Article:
What exactly is Market Research?



Many people mistakenly think that marketing is simply selling or persuading people to buy; with a little bit of advertising thrown in, however, marketing is far more than that. The following is a brief overview of the first component of marketing - market research and how this fits in as a vital part of the Marketing process. So often it is overlooked or avoided, yet it should be an ongoing process if you are interested in developing and maintaining a strong business focus. Market Research is where you find the answers to all your questions.  

Market Research: Secondary research.

Here is a Market Research check list to assist you to recognize, assess, define and segment your market and calculate the number of customers you will need per month, how much they will be required to spend on your product or service and prioritize the number of products and/or service you are able to deliver. If you want to start a new business, expand an existing business or plan for future growth, use this check list to provide you with the relevant information to assist you in developing your business.

Economic trends:

What will affect the purse strings of your target customers i.e. Bank Interest increases, wage rises? Any of these things could effectively influence future spending.

Geographic area:

Do your customers live in the country or metropolitan and what is the suburb rating and income status? How will this effect your delivery costs if any, traveling times, prices, products availability?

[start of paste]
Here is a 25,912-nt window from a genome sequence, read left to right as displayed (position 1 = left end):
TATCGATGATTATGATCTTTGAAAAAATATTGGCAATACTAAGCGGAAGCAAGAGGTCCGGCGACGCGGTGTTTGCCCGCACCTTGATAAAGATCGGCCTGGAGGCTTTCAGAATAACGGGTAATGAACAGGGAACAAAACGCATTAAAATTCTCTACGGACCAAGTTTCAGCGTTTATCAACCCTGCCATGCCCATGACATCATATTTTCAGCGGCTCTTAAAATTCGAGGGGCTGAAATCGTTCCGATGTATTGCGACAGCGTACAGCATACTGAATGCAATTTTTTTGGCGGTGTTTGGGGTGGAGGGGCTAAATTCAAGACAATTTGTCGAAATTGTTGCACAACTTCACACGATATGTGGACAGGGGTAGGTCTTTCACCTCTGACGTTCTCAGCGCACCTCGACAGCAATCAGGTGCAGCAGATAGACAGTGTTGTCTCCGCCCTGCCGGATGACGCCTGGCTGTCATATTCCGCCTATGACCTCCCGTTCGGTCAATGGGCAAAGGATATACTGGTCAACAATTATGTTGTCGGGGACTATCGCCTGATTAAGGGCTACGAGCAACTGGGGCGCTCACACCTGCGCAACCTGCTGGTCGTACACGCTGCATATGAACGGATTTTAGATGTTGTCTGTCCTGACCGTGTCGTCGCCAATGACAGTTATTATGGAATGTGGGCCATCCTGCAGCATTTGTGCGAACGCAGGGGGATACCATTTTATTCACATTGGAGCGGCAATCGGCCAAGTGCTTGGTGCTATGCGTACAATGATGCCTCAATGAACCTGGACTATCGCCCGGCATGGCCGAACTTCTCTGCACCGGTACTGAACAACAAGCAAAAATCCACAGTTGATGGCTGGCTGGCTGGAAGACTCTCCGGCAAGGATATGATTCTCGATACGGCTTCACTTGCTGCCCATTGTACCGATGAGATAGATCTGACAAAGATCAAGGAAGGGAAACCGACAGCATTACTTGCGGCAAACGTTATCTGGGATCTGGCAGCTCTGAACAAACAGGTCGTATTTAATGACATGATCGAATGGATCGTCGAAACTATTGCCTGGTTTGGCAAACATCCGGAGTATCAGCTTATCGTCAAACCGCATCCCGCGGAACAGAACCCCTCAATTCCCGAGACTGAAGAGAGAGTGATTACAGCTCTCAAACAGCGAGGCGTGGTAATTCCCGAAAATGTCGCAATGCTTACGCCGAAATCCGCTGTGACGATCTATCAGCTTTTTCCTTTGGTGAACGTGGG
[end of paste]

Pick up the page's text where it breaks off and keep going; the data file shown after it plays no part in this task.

Demographic trends

Are your customers female or male, a specific age group, with or without children? Do they own their own homes, how many cars do they have, are they employed? All information is relevant to the spending power they may have.

Social and cultural needs

How will their ethnical or indigenous backgrounds effect what they purchase?  Do they have special needs? What influences their spending? The fast food industry may want to look at alternative menu offerings as the push towards losing weight gains momentum.

Technology trends

Do your customers understand today’s technology? Do they embrace or reject technology? Mobile phones and computers are fine for the ‘X’ generation and even to some degree the ‘Baby Boomers’ however, selling computers to retirement villages requires more than a little sales skills and intense basic computer training and follow up service

Political environment

GST increases, new taxes on fuels, elections. Have you looked at what other issues would influence a customer’s decision to purchase your products? Local tourism will be hit hard by fuel prices and this will lead to increase in tour prices. The question must then be asked as to when tour buses will no longer be a viable ongoing business.

Legal issues

Changes related to existing small business laws, licenses, new restrictions and classifications are just a few of the areas to investigate as these are constantly monitored and updated.

Regulatory Changes

smoking, drinking in public, deregulation of Telecommunications Industry. How will regulatory changes by local government affect you and your working from home business?

Seasonal factors

Are seasons a major factor determining sales.  (Particularly valid in the clothing industry)

Market Research – Primary research